• Early naturalists suspected that birds closer to the equator are more colorful
  • A new study provides evidence to support the long-held belief
  • Difference in diet and the need for camouflage in a vibrant habitat may explain this

Are birds closer to the equator really more colorful than the birds that are closer to the poles? A team of researchers finally found proof for this long-held theory.

The idea that tropical birds are generally more colorful than the species in more temperate climates has long been suggested, noted the researchers of a new study published Monday in Nature Ecology & Evolution. Early naturalists, including the world-renowned Charles Darwin, had wondered about the trend even in the 18th and 19th centuries, The University of Sheffield noted in a news release. However, it hasn't been quite easy to prove.

For their work, researchers had a look at the global trends in birds' "colorfulness" by analyzing a photographic data set that included information on more than 4,500 species of passerine birds, which comprise about 60% of all bird species. They used an AI program to identify the colors at 1,500 different points in the plumage of each bird, defining colorfulness as a "range of colors that are perceptually different from one another."

Indeed, when the researchers ranked the species' colorfulness and mapped their habitats, they found that the ones closer to the equator were, in fact, more colorful.

"We show that male and female birds of tropical passerine species are generally more colorful than their temperate counterparts, both on average and in the extreme," the researchers wrote. "(O)ur results reveal that species' colorfulness peaks in the tropics for passerine birds, confirming the existence of a long-suspected yet hitherto elusive trend in the distribution of global biodiversity."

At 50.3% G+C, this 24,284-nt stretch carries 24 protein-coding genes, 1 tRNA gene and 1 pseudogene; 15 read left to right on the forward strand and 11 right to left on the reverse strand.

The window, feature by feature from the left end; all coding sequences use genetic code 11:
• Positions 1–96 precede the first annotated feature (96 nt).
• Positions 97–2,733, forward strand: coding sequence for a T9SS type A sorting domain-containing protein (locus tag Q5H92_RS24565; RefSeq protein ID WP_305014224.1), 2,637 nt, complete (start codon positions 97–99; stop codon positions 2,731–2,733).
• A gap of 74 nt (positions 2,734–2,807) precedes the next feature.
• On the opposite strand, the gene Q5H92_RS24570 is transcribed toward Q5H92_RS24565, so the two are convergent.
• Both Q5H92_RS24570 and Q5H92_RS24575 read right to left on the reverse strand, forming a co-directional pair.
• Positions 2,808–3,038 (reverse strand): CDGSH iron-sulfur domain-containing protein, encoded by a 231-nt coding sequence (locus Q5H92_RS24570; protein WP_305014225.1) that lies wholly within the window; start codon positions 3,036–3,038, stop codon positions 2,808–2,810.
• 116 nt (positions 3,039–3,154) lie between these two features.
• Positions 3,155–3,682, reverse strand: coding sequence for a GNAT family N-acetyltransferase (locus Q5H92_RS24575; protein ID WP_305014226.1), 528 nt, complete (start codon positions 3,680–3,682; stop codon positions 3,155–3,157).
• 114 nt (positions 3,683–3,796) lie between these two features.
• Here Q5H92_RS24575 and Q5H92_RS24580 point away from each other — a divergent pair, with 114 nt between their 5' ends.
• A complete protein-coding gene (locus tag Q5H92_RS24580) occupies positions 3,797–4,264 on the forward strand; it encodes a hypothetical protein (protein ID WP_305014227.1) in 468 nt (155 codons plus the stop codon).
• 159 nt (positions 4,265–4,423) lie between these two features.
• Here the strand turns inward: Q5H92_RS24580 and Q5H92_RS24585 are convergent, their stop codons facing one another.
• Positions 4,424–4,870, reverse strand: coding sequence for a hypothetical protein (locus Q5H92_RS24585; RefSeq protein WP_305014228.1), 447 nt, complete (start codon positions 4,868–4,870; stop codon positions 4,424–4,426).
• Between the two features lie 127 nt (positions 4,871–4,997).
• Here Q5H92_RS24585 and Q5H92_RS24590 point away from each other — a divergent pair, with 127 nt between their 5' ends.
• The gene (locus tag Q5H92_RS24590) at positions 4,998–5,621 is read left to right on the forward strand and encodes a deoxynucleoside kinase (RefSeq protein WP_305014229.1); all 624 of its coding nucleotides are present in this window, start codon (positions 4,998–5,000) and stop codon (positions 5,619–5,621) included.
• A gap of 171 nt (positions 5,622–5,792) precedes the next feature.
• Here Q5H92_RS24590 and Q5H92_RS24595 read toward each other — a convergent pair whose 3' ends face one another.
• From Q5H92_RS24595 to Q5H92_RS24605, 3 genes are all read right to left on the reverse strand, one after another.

As for why this is the case, British naturalist Alfred Russel Wallace had suggested that it could have something to do with the vegetation, according to AP News. For instance, the colors of tropical birds could act as camouflage against the "luxuriant" vegetation in the area, while the birds in the north have had to adapt their coloration to the bare trees and snow in the winter.

Study lead investigator, Christopher Cooney of the University of Sheffield, told the outlet that the findings may support the idea, as they found that the highest colorfulness was among the birds in "dense, closed forest habitats." Another possible explanation would also be the differences in the birds' diets as well as the need to "distinguish themselves from others."

"This work reveals the broad pattern that bird species tend to be 30 per cent more colourful towards the equator and identifies some general explanations for why this pattern might occur," Cooney said, as per the university news release.

"This is exciting because it helps us to better understand the factors promoting and maintaining biodiversity at global scales. However, these broad-scale associations with species' habitat and dietary differences can only tell us so much and there is much more to be learnt about the precise ecological and evolutionary factors promoting increased colorfulness in tropical species," he added.

Native Hawaiian birds close to extinction
A study found that native Hawaiian birds like the ‘I’iwi are close to extinction due to climate change, mosquitoes and rats. In this picture, a Green Honeycreeper is seen at the 'Alejandria Farm' in a rural area of Cali, Colombia, Feb. 14, 2015. LUIS ROBAYO/AFP/GETTY IMAGES